Dan Seymour (announcer)

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Dan Seymour
Robert Taylor Dan Seymour We the People 1950.JPG
Robert Taylor and Dan Seymour work on the television and radio program We, the People, 1950
Born(1914-06-28)June 28, 1914
New York City, New York, USA
DiedJuly 27, 1982(1982-07-27) (aged 68)
New York City, New York, USA
NationalityAmerican
OccupationAnnouncer, master of ceremonies, producer, advertising executive
Spouse(s)Louise Scharff (? - 1982, his death)
Children3 daughters, 1 son

Dan Seymour (June 28, 1914 - July 27, 1982)[1] was an announcer in the era of old-time radio and in the early years of television[2] and later became an advertising executive.[1]

Early years[edit]

Seymour was born in Manhattan. He attended schools in Paterson, New Jersey, and graduated from Montclair Academy.[3] When he was 18, he traveled to study and teach stage techniques as a guest of the Austrian Ministry of Education.[4] He was a dramatics major at Amherst College.[5]

Radio[edit]

Seymour was once recognized as "Radio's best announcer."[4] An obituary noted, "Seymour was best known as the deep-voiced announcer who startled Americans with a convincing but fictional account of Martians landing on Earth in the War of the Worlds broadcast in 1938."[6]

His first job in radio—announcing came in 1935 at WNAC in Boston, Massachusetts, after his college graduation.[3] While at the station, he was also an announcer for the Yankee Network. In 1936, he resigned and joined CBS in New York City.[7] His first major assignment there was announcing for Major Bowes Amateur Hour.[8]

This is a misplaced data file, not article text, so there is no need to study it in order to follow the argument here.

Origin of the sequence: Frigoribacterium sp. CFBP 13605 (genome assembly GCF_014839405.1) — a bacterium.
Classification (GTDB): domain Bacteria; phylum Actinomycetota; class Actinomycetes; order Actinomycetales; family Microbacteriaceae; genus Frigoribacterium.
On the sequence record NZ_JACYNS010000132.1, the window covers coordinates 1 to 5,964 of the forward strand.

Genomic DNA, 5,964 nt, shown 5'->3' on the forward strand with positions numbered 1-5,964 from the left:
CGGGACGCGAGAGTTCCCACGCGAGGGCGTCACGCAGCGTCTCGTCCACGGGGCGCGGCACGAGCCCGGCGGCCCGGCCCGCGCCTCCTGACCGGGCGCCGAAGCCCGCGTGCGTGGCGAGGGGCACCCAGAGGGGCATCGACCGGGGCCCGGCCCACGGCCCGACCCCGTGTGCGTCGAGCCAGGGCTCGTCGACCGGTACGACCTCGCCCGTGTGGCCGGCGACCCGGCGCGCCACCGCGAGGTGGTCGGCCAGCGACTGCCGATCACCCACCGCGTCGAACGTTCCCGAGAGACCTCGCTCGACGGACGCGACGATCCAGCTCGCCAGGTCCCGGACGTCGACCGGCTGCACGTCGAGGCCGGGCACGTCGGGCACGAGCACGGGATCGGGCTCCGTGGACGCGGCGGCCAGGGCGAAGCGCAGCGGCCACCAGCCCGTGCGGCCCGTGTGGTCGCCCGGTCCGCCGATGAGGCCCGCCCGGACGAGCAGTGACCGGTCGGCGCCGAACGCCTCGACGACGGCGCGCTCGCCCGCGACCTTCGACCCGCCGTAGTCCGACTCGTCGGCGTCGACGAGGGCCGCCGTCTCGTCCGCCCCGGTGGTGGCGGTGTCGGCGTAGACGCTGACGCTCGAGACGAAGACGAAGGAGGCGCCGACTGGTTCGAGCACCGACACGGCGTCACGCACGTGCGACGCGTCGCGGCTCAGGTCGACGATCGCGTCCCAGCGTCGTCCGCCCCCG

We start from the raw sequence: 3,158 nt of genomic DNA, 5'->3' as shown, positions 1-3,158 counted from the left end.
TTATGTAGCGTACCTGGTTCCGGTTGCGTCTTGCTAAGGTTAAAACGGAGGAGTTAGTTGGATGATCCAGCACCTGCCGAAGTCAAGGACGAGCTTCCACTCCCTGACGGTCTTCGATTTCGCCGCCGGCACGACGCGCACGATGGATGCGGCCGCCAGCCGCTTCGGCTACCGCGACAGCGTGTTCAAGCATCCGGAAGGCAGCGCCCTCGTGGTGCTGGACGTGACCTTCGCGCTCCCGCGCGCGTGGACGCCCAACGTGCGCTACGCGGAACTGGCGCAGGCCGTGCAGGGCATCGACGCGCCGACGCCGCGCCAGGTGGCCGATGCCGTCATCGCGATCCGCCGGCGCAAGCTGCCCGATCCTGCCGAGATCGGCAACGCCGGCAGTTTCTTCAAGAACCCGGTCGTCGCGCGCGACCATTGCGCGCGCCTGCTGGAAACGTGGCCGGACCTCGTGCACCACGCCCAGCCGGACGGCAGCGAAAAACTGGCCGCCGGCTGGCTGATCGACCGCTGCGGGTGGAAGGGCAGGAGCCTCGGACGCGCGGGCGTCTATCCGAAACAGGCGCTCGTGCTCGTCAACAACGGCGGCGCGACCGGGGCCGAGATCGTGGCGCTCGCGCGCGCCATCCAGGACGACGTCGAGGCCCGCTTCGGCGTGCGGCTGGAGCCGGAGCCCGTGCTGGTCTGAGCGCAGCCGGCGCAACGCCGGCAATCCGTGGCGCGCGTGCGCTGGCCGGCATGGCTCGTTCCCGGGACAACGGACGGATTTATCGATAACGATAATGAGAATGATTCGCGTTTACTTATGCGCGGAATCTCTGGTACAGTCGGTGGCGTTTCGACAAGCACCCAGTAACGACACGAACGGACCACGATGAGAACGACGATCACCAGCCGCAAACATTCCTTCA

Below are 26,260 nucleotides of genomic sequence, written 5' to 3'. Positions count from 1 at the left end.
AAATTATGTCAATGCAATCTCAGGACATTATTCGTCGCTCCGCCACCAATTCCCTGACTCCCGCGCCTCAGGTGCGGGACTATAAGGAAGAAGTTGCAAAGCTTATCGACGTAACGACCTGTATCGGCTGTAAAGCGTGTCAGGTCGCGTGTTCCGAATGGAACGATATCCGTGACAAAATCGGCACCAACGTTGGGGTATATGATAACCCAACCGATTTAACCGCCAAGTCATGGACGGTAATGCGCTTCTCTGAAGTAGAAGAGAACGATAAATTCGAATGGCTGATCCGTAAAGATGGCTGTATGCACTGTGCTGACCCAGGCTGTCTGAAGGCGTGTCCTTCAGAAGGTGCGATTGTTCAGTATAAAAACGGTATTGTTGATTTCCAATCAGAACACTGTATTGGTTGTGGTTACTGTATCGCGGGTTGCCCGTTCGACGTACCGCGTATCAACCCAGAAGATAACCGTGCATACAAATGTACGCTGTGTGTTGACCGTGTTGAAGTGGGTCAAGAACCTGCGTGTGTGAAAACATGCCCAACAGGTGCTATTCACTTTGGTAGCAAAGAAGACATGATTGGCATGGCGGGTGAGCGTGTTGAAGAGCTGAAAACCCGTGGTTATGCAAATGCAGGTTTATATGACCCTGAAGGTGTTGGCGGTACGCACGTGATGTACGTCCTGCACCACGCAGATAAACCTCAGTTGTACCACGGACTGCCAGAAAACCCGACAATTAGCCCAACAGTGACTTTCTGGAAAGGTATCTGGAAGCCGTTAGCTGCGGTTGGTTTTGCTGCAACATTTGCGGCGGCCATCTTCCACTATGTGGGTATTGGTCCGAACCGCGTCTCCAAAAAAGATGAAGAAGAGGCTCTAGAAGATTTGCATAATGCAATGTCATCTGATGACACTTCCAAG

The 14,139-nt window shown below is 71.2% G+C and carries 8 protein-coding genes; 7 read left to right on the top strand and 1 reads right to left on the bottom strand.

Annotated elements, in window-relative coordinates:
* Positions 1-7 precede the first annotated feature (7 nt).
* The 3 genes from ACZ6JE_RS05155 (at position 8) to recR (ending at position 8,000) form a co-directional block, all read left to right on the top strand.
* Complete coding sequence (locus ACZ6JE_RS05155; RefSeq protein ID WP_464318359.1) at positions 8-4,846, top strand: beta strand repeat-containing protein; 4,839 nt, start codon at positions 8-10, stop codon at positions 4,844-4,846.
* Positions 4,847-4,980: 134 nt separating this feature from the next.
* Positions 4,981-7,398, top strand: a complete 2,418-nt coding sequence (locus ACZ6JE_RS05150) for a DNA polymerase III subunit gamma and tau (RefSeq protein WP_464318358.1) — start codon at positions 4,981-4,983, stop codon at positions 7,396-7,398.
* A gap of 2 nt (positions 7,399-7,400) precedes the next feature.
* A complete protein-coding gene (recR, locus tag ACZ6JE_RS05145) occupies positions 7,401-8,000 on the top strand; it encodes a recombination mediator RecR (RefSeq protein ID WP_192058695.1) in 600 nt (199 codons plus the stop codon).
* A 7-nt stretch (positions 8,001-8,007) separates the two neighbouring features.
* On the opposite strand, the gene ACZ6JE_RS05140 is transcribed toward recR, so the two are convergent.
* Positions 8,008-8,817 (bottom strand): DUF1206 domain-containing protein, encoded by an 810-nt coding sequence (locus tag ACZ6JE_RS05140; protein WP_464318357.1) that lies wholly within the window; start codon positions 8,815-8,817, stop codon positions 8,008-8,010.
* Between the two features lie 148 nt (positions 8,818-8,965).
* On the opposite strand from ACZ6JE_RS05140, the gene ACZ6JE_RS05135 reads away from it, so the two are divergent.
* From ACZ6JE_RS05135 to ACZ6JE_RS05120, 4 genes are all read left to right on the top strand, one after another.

A significant assignment early in his career was becoming the announcer on We the People, a job that led to a position with the program's advertising agency, Young and Rubicam.[4]

Other programs on which Seymour worked as announcer were The Henry Morgan Show,[9]:304 The Aldrich Family,[9] Songs by Jack Smith,[10] Aunt Jenny's Real Life Stories,[11] Sing It Again,[12] Bobby Benson,[13] and Original Gillette Community Sing.[13]:45

Seymour was one of the producers of You and the News.[14]

Television[edit]

Seymour was master of ceremonies on Where Was I?[15] and Sing It Again.[16]:972 He was the announcer for Tex and Jinx,[16]:1063 Dunninger and Winchell, (also known as The Bigelow Show for part of its run),[16] and The Swift Home Service Club.[16]:1045

Production[edit]

In 1945, Seymour, director Tony Leader, and writer Judson Phillips combined efforts to create P.L.S. Productions, a radio producing team, with offices in New York City. The team's first program was You Make the News, which began November 15, 1945, on the Mutual Broadcasting System.[17]

Three months after Seymour became producer of We the People in February 1950, the program's television Nielsen rating had almost doubled.[18]

Advertising[edit]

In 1950, Seymour left the on-air side of broadcasting to work in programming. He explained his transition by saying: "I never really enjoyed being a performer. The process of simply reading lines became a bore. I became fascinated with the whole business of mass communications and mass persuasion. This was where the challenge lay."[3]

He first was employed by the Young & Rubicam advertising agency.[19] An invitation to "administer a lift to the General Electric program" for Y & R led to "a permanent role with the agency as a television and radio executive."[4] In 1953, he was appointed a vice president in charge of programming in the agency's radio-television department.[20] He resigned from Y & R October 1, 1955, to become a vice president of the J. Walter Thompson advertising agency.[21] Later, he became president and chief executive officer at the Thompson agency.[22]

Recording[edit]

In 1946, Seymour and Kathryn Murray shared narration on an eight-sided album, Arthur Murray Teaches the Fox Trot. The instructional recordings were issued in conjunction with Arthur Murray's dance studios.[23]